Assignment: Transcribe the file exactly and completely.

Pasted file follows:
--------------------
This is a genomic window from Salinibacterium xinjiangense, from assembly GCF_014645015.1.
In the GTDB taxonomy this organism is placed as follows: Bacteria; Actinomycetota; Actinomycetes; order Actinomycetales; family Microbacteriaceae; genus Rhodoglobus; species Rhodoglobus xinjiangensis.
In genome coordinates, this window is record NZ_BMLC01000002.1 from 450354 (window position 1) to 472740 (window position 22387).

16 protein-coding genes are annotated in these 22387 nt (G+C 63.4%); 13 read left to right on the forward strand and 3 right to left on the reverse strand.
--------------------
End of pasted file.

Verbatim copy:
This is a genomic window from Salinibacterium xinjiangense, from assembly GCF_014645015.1.
In the GTDB taxonomy this organism is placed as follows: Bacteria; Actinomycetota; Actinomycetes; order Actinomycetales; family Microbacteriaceae; genus Rhodoglobus; species Rhodoglobus xinjiangensis.
In genome coordinates, this window is record NZ_BMLC01000002.1 from 450354 (window position 1) to 472740 (window position 22387).

16 protein-coding genes are annotated in these 22387 nt (G+C 63.4%); 13 read left to right on the forward strand and 3 right to left on the reverse strand.